DemDaily: The Latino Factor

December 12, 2018

The second-largest ethnic group in the United States, the Latino community compromises approximately 18% of the US population and 11% of the voting electorate.

Often referred to as "the sleeping giant" by analysts, Latinos are the largest emerging voting block in the country, with the potential to determine the outcome of the next presidential election.

Image: Odyssey

In the midterms, in the states of Arizona, California, Florida, Nevada, New Mexico, New Jersey, New York and Texas, the average vote increase among Latinos was 96% compared to 37% among non-Latinos from 2014 to 2018.

The significance of these numbers is not lost on Democrats, who captured 69% of the Latino vote in 2018 versus just 29% for Republicans.

With only 55% of eligible Latino voters registered, the potential to expand those numbers puts the demographic at the top of the voter reg priorities going into 2020.

The Breakdown

Further analysis suggests the growth in the Latino vote was a factor in flipping at least 20 House seats from red to blue.

Veronica Escobar and Sylvia Garcia, Texas' first Latina Members

When the 116th Congress convenes in January, there will be 38 Hispanic Members of the House, including 33 Democrats and five Republicans. New members include Democrats Mike Levin (CA-49), Gil Cisneros (CA-39), Debbie Mucarsel-Powell (FL-26), Jesús "Chuy" García (IL-4), Xochitl Torres Small (NM-2), Alexandria Ocasio-Cortez (NY-14), Antonio Delgado (NY-19), Sylvia Garcia (TX-6) and Veronica Escobar (TX-16), as well as one Republican, Anthony Gonzalez (OH-16).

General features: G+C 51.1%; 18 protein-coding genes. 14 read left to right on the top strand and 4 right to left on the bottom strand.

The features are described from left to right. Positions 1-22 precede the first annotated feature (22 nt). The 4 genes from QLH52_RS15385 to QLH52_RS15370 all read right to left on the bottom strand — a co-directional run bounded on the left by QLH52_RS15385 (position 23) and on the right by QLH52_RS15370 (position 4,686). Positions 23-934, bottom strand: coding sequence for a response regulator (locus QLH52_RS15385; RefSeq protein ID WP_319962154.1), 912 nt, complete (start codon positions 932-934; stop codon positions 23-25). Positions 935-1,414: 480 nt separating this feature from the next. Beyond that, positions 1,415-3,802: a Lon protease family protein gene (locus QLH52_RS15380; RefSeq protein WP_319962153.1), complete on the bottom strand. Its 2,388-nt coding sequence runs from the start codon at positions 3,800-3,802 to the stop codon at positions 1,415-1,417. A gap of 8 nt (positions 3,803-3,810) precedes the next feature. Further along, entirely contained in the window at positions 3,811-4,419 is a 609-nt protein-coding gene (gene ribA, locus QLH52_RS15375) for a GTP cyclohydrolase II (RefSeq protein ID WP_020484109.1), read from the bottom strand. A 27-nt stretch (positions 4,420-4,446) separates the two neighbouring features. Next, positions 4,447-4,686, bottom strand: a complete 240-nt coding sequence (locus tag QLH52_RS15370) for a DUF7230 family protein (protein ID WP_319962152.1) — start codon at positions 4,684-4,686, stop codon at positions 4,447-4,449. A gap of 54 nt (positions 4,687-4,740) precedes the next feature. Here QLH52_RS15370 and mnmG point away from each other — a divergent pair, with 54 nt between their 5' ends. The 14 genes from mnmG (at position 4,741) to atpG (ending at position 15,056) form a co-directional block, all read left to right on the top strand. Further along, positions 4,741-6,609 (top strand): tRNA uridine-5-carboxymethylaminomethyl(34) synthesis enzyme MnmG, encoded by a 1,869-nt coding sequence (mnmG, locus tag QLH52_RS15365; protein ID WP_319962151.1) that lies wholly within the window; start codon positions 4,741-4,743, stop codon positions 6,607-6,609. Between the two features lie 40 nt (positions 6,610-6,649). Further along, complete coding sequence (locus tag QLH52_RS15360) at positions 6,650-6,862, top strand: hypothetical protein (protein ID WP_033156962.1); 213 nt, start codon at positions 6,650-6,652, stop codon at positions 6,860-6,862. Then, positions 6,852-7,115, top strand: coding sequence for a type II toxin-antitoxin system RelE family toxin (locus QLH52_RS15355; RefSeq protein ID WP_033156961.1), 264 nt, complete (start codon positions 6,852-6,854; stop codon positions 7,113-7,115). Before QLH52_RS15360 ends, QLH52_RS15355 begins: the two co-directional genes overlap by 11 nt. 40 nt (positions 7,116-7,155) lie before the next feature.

In the US Senate, there are four members: Democrats Catherine Cortez Masto (Nevada) and Bob Menendez (New Jersey), and Republicans Marco Rubio (Florida) and Ted Cruz (Texas).

Although no Latinos were added to the ranks of the upper chamber, their impact was felt in key Senate races, including Texas (30%), Arizona (23%) and Florida, with 20% Hispanic voter registration.

The implications of the numbers for 2020 are significant, particularly in those three states, which many feel are on the verge of turning from red to blue.

Joaquin Castro (TX-20), new Chair of the Congressional Hispanic Caucus

In Texas, Democrat Beto O'Rourke received 64% of the Latino vote to incumbent Ted Cruz's (R) 35%.  Although Beto lost, he came within three percentage point of unseating an incumbent thought unbeatable a year ago, which can be attributed to the record Latino turnout.

It also boosted the profile of Beto as a potential national contender who has the ability to motivate a core component of the Democratic base.

Whoever Democrats pick as their presidential nominee, the Latino vote will be a critical factor in taking back the White House.

DemList will keep you informed.

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Kimberly Scott
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Resources: CNN, Pew Research, UCLA Latino Policy & Politics Initiative, Houston Chronicle, NBC, CBS, NALEO

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